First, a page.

Last edited by frank daleview; 12-07-2004 at 10:36 PM.

  13. #13
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    I agree with iceaxe, when you're screaming down some singletrack right on someone's wheel I really think the loud CK freehub makes people mess up. The constant scream just really seems to give them a sense of urgency and lose concentration for just long enough to get off their line .

  14. #14
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    Quote Originally Posted by gabe0807
    I agree with iceaxe, when you're screaming down some singletrack right on someone's wheel I really think the loud CK freehub makes people mess up. The constant scream just really seems to give them a sense of urgency and lose concentration for just long enough to get off their line .
    LOL! What's funny is that when I'm racing - I love coming up on someones wheel - going up or down, as it's an obvious 'domination' thing or something, even if it is just a 65 year old beginner .

    The CK's hardly could make a difference - though I never have had the sensation of being overtaken while descending, so maybe I'm wrong. Antwho... if someones that sensitive or easily distracted, they may have other issues...
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  15. #15
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    There is a drag penalty to ringdrives like the kings vs pawl setups like the phils, and you discover it the first time you spin the rear wheels when they're on the bike. The king wheels coast to a stop way sooner than the phil's (sooner than shimano too for that matter). Durability wise well, you can read the reviews on mtbr and there's a far greater ratio of disgruntled king users than phils cassette hub users (I say ratio cause you gotta compare the total numer of reviews). The phil's freehub is designed for extreme tandem usage which is why there's a weight penalty to the hubs. The freehub has a double row of pawls, with 4 pawls per row (8 total) vs most normal freehubs like shimano, hadley, and ringle for example, with a single row of pawls and 2 or 3 pawls total.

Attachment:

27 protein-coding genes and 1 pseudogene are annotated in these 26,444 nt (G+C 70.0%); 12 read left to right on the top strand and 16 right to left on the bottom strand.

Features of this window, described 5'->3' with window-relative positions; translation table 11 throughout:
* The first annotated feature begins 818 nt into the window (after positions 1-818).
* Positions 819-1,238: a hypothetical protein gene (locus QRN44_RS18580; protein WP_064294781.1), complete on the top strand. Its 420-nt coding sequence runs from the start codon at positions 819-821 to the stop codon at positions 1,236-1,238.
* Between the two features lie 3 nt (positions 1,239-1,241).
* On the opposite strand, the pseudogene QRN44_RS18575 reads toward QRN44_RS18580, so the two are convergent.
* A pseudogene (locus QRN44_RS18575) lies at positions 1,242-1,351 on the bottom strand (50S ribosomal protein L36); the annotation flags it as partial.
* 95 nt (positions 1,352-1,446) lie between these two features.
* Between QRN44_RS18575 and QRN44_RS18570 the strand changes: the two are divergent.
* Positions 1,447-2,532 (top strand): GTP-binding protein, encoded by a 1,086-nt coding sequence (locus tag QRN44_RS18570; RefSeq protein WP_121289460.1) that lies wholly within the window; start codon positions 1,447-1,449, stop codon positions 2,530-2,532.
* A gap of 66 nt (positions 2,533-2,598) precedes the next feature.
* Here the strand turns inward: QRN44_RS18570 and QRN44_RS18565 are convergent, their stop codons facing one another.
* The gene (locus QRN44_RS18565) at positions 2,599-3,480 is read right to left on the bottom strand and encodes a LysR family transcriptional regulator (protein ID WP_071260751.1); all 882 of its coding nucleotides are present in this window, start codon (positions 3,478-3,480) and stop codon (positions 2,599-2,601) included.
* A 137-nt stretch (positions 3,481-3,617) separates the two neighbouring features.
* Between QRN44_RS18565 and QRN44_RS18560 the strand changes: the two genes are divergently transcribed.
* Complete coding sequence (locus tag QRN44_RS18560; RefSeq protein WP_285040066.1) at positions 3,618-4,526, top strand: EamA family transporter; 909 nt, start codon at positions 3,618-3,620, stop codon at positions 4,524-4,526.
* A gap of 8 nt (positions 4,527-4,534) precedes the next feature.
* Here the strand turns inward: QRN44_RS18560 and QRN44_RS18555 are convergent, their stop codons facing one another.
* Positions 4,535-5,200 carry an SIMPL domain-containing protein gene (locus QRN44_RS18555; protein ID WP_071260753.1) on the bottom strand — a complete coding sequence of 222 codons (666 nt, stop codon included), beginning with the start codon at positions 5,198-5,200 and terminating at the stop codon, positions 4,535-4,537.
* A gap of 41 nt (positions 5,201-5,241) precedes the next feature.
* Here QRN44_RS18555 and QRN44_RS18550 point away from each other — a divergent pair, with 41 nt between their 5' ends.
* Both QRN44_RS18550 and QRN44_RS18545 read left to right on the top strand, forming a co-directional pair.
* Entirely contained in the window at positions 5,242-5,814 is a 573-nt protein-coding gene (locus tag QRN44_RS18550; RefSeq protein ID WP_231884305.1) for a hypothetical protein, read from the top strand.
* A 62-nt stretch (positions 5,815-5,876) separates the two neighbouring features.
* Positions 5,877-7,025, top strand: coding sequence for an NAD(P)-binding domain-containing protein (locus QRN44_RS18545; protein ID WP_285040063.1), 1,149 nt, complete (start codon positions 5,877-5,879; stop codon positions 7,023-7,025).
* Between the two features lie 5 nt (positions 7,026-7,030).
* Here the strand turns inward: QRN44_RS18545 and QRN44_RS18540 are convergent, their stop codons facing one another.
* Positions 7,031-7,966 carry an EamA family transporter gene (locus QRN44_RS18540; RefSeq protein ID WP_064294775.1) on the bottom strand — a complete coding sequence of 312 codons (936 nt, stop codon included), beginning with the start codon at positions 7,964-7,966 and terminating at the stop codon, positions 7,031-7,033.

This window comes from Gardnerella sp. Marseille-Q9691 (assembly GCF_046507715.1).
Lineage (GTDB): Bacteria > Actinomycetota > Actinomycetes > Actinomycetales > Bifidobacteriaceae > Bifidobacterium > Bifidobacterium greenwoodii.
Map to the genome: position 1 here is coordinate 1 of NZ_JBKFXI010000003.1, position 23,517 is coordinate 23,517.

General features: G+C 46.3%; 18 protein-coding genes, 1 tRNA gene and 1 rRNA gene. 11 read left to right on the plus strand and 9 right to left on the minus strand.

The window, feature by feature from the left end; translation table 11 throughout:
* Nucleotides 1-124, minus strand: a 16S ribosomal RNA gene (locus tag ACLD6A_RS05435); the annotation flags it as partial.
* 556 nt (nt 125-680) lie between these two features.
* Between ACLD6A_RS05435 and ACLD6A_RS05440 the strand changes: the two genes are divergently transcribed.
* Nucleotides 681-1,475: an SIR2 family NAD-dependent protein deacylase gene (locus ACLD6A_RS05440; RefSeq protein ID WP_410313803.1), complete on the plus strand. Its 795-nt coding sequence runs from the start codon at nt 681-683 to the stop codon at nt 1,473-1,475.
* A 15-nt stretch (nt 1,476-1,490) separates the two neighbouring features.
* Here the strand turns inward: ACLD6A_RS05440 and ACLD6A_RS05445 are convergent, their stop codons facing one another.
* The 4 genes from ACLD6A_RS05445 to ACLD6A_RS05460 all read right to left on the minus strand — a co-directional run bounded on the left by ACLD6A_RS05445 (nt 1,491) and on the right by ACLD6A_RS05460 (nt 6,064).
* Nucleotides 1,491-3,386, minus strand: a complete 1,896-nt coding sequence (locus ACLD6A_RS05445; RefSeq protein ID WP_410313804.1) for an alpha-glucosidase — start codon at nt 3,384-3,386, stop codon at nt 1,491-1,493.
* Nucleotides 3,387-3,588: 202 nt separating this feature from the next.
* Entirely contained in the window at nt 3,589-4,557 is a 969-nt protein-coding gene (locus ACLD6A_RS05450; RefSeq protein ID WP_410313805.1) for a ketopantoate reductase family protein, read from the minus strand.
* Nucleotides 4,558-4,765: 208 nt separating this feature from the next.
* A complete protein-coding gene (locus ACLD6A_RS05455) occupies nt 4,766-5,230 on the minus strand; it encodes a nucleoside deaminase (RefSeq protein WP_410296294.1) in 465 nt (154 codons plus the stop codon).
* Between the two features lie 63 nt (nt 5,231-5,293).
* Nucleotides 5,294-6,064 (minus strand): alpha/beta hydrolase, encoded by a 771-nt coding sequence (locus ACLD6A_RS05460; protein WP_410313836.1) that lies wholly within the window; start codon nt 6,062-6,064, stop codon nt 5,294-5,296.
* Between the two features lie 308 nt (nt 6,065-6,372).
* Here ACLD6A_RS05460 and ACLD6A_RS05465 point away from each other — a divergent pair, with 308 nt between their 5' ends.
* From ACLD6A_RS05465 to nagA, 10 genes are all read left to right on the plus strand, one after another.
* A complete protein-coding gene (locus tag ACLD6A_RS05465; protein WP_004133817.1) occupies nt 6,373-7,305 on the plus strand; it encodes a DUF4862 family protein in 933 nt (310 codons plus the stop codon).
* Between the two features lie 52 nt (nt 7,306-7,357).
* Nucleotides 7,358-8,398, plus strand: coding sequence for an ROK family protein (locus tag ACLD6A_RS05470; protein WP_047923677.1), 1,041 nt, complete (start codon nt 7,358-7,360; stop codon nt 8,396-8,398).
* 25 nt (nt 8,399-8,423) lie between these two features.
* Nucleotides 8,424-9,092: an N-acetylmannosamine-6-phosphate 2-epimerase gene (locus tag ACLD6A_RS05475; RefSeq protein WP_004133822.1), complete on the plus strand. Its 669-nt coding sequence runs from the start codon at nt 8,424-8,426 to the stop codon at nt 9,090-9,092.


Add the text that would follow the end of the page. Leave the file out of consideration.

Rather than have different hubs for specific applications the way king does, Phil's just designs for the worst case user and everyone else gets to enjoy the weight penalty. Also Phil's are easier for the owner to completely service (less special tools) than King hubs are.
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  16. #16
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    Old thread but I'll post because I was thinking about the same question as the OP lately, but for different reasons. I went from shimano hubs (on my first mb back in 96) straight to Kings and have been riding them ever since, for obvious reasons. I can honestly say that I don't have a single complaint about King hubs, I think they're awesome! I have a set of ISO's on my newest build and have the classics on my back up ride (my first set, now 18yrs old!). After riding 18yrs on King's I was kind of wanting to try something new, just for kicks.... My only apprehension is the fear of being disappointed by anyone else's hubs since I've been riding one of THE best in the industry for so long. Since this thread is specifically about PW/CK, with the quality being on par for both and weight being the main determining factor, I would definitely go King... Light, beautiful, bomber and totally reliable. On the subject of servicing, if you don't want to acquire the tools to service exotic components then don't buy them, or have a shop do it. But in opinion it's worth it.

  17. #17
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    Quote Originally Posted by glenzx View Post
    I think it's about time you actually made a decision, bought the hubs, built the wheels, and rode on them for a year or two, and THEN come back here with some useful feedback YOURSELF! I've seen your redundant posts, and an awful lot of great, helpful, intelligent responses, and yet you still belabor your "120 mile days" and the potential "loss of power" due to a quality seal, which incedentally, is JUST AS IMPORTANT on road/touring hubs, as the mileage is so much higher (duh) despite less mud and such. My road bike, at least in the winter, requires way more maintanence due to those 100-120 mile days out in "the sh!t".